1 part fresh chopped organic garlic cloves
1 part fresh chopped organic white onions
1 part fresh grated organic ginger root
1 part fresh grated organic horseradish root
1 part fresh chopped organic Cayenne peppers, jalapeño, Serrano, Habanero, African bird peppers….any combination of the hottest peppers available
**Please use fresh and please use organic ingredients
There are many versions from rough chopping to putting everything in the food processor.
Wash all ingredients. Chop and fill a glass jar (or 2 or 3) 3/4 of the way full with the ingredients. Fill the remainder of the way with Organic apple cider vinegar. We use Bragg’s, but any OCV with the mother will do fine.
Cover and shake. Move all of that vinegar around to fill air bubbles. Top off the jar with more vinegar. Seal and wait.
You should shake it when you walk by, but at least once a day.
You can put herbs in it as well. I’ve been cooking with turmeric lately, so I may just throw some in there. Fresh thyme would be good as the essential oils in thyme are packed with anti-septic, anti-viral, anti-rheumatic, anti-parasitic and anti-fungal properties.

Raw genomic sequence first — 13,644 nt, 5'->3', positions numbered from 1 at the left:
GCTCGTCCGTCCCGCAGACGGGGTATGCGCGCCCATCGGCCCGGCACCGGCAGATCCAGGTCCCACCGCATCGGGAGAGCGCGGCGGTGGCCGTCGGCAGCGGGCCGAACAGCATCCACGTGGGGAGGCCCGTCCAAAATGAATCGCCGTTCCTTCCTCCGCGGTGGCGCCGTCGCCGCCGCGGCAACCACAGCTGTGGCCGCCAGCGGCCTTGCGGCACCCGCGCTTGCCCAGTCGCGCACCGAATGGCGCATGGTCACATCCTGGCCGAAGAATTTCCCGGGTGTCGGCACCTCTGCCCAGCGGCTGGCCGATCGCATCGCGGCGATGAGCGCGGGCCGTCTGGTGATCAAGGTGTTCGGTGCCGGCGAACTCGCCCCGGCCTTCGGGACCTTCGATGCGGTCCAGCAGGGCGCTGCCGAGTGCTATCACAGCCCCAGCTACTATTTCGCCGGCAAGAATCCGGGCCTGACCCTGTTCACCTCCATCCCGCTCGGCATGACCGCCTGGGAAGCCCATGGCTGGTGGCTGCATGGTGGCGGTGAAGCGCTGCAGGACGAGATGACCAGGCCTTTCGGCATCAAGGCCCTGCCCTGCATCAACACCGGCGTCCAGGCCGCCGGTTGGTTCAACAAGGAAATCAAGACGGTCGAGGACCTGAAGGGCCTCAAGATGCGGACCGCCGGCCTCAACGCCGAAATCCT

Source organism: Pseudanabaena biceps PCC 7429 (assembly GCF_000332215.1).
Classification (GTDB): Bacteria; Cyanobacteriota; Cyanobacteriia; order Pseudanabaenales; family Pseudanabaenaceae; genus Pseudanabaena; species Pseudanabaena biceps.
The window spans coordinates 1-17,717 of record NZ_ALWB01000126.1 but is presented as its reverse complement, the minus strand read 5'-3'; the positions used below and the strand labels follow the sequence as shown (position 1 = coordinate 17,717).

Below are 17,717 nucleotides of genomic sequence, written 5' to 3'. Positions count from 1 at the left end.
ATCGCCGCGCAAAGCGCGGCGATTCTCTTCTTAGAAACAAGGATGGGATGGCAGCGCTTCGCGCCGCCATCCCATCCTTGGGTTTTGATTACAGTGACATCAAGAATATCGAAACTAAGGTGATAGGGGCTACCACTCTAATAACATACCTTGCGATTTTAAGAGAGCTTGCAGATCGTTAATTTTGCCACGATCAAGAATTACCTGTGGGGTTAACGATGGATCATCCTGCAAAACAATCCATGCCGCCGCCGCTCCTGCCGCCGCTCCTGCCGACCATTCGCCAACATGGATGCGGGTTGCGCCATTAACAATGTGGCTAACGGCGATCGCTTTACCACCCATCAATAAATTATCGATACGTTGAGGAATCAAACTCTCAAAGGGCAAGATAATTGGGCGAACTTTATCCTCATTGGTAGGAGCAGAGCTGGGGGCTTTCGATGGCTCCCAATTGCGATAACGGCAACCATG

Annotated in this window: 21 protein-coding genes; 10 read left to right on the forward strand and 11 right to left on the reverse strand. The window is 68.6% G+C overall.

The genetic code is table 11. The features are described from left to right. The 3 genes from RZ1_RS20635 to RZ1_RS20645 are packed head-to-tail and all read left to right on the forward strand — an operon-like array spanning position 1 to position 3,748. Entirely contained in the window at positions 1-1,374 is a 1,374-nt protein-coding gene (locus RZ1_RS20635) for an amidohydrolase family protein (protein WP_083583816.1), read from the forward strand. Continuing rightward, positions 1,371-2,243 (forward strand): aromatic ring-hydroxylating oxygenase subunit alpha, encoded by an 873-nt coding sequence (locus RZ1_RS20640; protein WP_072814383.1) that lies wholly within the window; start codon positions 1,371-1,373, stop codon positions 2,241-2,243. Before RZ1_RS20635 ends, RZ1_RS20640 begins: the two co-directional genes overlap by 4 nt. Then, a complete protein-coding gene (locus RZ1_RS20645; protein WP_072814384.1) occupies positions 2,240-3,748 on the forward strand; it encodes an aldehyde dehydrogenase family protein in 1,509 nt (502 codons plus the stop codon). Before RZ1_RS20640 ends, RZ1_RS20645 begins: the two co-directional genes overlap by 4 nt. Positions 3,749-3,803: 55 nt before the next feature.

It is recommended that you make it with the new moon and strain it on the full moon (about 14 days). While I try to follow this, I don’t always. Sometimes you just need it quicker.
On the 14th day ( or round about there) strain your tonic into glass jars and keep in a dark place. I keep one on the counter in a darker jar and the rest go in the cupboard. The last batch (the 2 large jars) yielded about 4-5 pint-sized jars of the tonic. Some folks save the strained out parts for soups and stocks. I think I might do that the next time too!
Be wary of smelling it when making it…it WILL clear your sinuses.
The very first time I tried it, it was a strange feeling, I took a swig and felt it go straight down into my tummy warming along the way. An odd feeling to say the least, but it works! Knock on wood, everyone around me has fallen to some sort of cold/flu already multiple times this year. I am still standing. Sometime I get a very miniscule versions of what others have, but so far, never a full blown cold/flu.
There you go…Master tonic! Make, drink, stay healthy!
Want to know more??
Here is a little bit more information on why this all works…something to read while you wait 2 weeks for your tonic.